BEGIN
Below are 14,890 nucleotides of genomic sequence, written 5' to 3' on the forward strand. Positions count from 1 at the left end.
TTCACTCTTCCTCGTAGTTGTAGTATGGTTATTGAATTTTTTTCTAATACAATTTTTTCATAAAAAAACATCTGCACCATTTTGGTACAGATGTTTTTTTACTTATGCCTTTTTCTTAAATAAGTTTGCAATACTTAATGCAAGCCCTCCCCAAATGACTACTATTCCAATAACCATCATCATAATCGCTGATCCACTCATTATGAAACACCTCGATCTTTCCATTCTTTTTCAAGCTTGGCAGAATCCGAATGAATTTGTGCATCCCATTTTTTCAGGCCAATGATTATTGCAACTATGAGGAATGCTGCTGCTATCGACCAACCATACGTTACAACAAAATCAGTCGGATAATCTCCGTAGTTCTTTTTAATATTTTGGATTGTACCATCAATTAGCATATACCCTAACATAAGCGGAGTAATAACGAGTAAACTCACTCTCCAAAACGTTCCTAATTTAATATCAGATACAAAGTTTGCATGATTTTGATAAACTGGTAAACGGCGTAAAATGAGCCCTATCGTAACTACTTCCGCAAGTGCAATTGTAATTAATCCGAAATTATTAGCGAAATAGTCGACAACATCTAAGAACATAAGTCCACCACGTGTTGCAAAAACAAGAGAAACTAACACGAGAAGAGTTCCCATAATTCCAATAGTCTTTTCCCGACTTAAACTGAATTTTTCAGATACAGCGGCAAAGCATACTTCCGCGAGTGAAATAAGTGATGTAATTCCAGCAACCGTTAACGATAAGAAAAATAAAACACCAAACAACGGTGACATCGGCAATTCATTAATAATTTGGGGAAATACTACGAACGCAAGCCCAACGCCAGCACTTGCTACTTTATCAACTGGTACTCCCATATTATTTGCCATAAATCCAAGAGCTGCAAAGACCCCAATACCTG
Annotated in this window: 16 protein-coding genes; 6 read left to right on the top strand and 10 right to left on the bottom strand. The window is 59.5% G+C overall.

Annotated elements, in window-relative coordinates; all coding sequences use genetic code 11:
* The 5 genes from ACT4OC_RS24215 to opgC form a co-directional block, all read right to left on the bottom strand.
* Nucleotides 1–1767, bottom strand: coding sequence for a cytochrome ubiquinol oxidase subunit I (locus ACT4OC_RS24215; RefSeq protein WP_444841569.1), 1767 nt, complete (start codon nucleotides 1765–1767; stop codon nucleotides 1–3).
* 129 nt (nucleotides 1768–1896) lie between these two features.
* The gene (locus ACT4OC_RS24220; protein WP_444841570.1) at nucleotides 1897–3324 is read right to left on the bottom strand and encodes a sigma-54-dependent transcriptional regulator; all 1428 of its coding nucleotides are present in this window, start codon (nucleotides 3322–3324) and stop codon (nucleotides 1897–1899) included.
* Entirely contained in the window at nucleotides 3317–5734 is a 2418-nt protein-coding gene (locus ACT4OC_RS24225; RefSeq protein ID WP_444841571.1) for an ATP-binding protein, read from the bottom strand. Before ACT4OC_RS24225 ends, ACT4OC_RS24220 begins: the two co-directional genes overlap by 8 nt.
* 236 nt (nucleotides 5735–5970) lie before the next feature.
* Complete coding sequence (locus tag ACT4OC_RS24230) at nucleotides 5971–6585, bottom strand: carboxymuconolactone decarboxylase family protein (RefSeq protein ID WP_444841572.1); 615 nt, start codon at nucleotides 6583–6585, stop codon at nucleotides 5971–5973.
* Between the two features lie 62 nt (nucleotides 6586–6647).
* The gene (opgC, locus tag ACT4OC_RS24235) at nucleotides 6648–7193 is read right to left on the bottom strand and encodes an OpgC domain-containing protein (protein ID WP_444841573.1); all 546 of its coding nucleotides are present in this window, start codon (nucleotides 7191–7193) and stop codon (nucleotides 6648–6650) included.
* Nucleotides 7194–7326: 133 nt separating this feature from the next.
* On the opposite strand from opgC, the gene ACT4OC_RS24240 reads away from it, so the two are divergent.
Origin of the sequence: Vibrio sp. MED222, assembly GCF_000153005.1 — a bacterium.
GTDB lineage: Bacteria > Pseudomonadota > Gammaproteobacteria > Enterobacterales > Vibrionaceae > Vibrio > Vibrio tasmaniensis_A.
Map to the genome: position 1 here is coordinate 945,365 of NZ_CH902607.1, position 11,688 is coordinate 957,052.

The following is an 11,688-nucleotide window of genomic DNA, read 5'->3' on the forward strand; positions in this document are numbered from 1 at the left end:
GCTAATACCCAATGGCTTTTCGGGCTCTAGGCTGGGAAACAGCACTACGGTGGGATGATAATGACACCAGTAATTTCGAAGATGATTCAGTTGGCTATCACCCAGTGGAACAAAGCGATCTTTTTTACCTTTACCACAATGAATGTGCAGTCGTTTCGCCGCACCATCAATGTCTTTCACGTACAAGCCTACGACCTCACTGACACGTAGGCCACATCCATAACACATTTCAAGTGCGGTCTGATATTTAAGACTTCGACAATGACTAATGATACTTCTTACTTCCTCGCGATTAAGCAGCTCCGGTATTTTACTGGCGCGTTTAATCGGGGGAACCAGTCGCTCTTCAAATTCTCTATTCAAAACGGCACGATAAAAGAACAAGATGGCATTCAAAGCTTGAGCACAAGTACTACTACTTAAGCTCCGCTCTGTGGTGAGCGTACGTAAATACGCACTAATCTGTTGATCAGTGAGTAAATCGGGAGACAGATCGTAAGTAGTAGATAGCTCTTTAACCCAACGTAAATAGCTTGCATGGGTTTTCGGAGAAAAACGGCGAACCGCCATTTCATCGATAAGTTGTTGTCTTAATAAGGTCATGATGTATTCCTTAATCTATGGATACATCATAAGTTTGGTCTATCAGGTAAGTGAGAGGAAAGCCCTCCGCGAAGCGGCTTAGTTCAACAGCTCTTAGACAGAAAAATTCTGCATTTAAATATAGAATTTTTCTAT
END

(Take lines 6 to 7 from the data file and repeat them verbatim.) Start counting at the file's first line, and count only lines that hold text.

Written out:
* Nucleotides 1–1767, bottom strand: coding sequence for a cytochrome ubiquinol oxidase subunit I (locus ACT4OC_RS24215; RefSeq protein WP_444841569.1), 1767 nt, complete (start codon nucleotides 1765–1767; stop codon nucleotides 1–3).
* 129 nt (nucleotides 1768–1896) lie between these two features.